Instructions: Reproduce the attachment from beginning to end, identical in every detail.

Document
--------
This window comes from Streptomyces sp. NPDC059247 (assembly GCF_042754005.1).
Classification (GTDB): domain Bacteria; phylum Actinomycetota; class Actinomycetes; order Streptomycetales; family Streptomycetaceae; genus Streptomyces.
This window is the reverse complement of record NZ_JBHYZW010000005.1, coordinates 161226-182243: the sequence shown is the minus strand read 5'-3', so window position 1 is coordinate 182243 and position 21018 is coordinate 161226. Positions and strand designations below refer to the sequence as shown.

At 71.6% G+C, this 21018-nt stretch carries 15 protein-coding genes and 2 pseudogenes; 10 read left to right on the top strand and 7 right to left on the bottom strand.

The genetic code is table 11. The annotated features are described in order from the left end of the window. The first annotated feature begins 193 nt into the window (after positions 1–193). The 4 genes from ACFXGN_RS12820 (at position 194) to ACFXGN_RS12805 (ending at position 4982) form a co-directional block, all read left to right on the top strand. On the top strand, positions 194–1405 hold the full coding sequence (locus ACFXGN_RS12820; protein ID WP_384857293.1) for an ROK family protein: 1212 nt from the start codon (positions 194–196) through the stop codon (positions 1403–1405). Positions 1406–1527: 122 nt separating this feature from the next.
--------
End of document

This window comes from Streptomyces sp. NPDC059247 (assembly GCF_042754005.1).
Classification (GTDB): domain Bacteria; phylum Actinomycetota; class Actinomycetes; order Streptomycetales; family Streptomycetaceae; genus Streptomyces.
This window is the reverse complement of record NZ_JBHYZW010000005.1, coordinates 161226-182243: the sequence shown is the minus strand read 5'-3', so window position 1 is coordinate 182243 and position 21018 is coordinate 161226. Positions and strand designations below refer to the sequence as shown.

At 71.6% G+C, this 21018-nt stretch carries 15 protein-coding genes and 2 pseudogenes; 10 read left to right on the top strand and 7 right to left on the bottom strand.

The genetic code is table 11. The annotated features are described in order from the left end of the window. The first annotated feature begins 193 nt into the window (after positions 1–193). The 4 genes from ACFXGN_RS12820 (at position 194) to ACFXGN_RS12805 (ending at position 4982) form a co-directional block, all read left to right on the top strand. On the top strand, positions 194–1405 hold the full coding sequence (locus ACFXGN_RS12820; protein ID WP_384857293.1) for an ROK family protein: 1212 nt from the start codon (positions 194–196) through the stop codon (positions 1403–1405). Positions 1406–1527: 122 nt separating this feature from the next.